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Bowen: Trying to keep the acres green amid the threat of sprawl

Published Apr. 21, 2016

Drive around northeastern Pasco County and the street signs inform you of the characteristics people are eager to preserve.

Serenity Place.

Tranquiview Lane. (So laid back they forgot the "l'' in tranquil?)

Giddyup Lane.

It brings to mind solitude, equestrian living, dirt roads, large pastures and rural lifestyles.

The roads wind among the 66,000 acres and 15,000 people in the northeast quadrant of the county, bordered by Bellamy Brothers Boulevard on the west, the Green Swamp on the east, State Road 52 on the south and the Hernando County line on the north. A decade ago, county government christened this locale as its "northeast rural area" and embedded into the land-use plan the goals of protecting and preserving the existing rural and agricultural characteristics. The idea was for future homes to be built on multi-acre lots or for parcels to be developed as conservation neighborhoods, with home sites clustered but surrounded by wide-open greenery.

Unfortunately, the ordinances enforcing the land use plan's goals never got finished (sound familiar?) as the county tackled what are considered to be more pressing matters spelled out by the Urban Land Institute. There were public meetings on the topic in 2015, but no final product. A group of citizens continues to push for those protections, and their biggest fear is that a post-election commission won't care to maintain the commitments of their predecessors in 2006. They want the current commission to act before November.

Last week, a rented van filled with nine people set out on a 70-mile trek around the rolling hills and historical landmarks in Lacoochee, Trilacoochee, Trilby, Blanton and Darby. I was the only interloper. Everyone else lives in the vicinity. We spotted an emu, Shetland ponies, a bald eagle, plenty of livestock, a roadside honey stand and a pick-your-own blueberry place. There is a community garden growing brussels sprouts, tomatoes, peppers and squash. Elsewhere, peach trees and sod farms sit atop former citrus groves.

Along the route is a tree of knowledge, where some of the locals bring lawn chairs to gather in the shade of oak trees, break bread and chew the fat. There is a supposed ex-house of ill repute. It's within walking distance of a 100-year-old church. Railroad rights of way and dilapidated buildings are remnants of the heydays of the Cummer Sons Cypress Co.'s sawmill.

Urban renewal isn't the topic of the day, even though everyone hopes Lacoochee can rebound from decades of poverty to obtain some level of prosperity via a taxing district intended to plug more money into infrastructure improvements.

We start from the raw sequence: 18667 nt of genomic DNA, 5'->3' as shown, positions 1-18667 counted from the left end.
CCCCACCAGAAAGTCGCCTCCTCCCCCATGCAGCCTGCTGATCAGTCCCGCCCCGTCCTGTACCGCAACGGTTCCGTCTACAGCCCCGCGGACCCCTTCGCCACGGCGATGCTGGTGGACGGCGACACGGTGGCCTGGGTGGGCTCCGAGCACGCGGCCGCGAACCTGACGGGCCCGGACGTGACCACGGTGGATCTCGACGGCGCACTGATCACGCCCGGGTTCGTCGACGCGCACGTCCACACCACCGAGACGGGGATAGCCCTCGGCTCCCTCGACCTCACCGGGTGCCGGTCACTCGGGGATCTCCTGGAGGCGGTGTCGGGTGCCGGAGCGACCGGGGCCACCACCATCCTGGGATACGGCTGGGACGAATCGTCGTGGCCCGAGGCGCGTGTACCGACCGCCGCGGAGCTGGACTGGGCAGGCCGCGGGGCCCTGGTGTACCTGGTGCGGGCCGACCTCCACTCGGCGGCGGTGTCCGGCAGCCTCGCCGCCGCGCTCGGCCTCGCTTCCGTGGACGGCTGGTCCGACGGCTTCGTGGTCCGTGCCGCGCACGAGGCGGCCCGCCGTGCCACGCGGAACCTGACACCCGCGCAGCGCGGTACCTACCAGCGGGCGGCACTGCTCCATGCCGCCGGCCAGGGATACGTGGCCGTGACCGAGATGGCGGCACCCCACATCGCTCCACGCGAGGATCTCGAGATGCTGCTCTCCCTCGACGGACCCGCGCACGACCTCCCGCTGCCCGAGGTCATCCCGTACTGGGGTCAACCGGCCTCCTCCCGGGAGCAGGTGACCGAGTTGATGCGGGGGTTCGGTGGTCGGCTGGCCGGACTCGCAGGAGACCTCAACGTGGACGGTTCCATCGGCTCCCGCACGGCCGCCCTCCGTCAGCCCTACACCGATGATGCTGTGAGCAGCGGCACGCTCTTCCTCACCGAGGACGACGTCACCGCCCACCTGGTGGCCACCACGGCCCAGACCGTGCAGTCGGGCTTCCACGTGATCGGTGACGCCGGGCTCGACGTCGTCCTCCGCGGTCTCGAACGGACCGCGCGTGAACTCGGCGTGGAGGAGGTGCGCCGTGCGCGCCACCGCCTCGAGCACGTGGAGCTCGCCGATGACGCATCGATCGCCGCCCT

The real angst is aimed at the land just across the road from the East Campus of Pasco-Hernando State College, on the outskirts of Dade City. The 247 acres are now listed for sale at just less than $2 million. The property is ground zero in the desire to keep rural northeast Pasco protected from suburban sprawl. The landowner, Wells Fargo, previously proposed to turn the empty land that features a steep hill into 307 single-family homes.

Some of the local residents like a formula limiting that to fewer than a few dozen home sites if you're going to build on 5- or 10-acre parcels. But a 300-home density is likely needed to justify the expense of extending central water and sewer lines.

The proposed development, however, apparently faces the same fate as the rural protection ordinance. It's in abeyance, having never come to the Pasco County Commission for consideration.

Not everyone buys into this desire for the government to spell out rules protecting the landscape. Some old-timers who own large tracts of land don't think their property's future should be guided by people whose tenure in the area dates only to the 1990s or later. It is a common and frequent tussle of maintaining one person's desired quality of life versus somebody else's property rights.

"There really isn't a whole lot to fight about,'' said attorney Clarke Hobby, who represents a group of families, each of whom owns at least 100 acres in the area. "Nobody on my side is looking to change the densities.''

So, if everyone agrees on that point, what's the holdup? Residents are anxious, even if market demands for new housing are centered more than 20 miles away along State Roads 54 and 56 in Pasco's southern tier.

Here's why:

The real treat of the tour were the vistas offered by the area's increasing elevations. The clouds seem be within your hand's grasp. Look eastward in the evening, and you can get an unobstructed view of the fireworks display at the Magic Kingdom in Lake Buena Vista, a 63-mile drive away.

Robert Dammers and his wife, Anne, moved to their hilltop home on Dionna Way five years ago, leaving behind the crowds of Carrollwood in favor of the 5 acres where they can keep their own horses and watch the early morning sun rise.

"We get the idea it doesn't get any better than this when you look at the view,'' Dammers said. "We'd like to keep it.''

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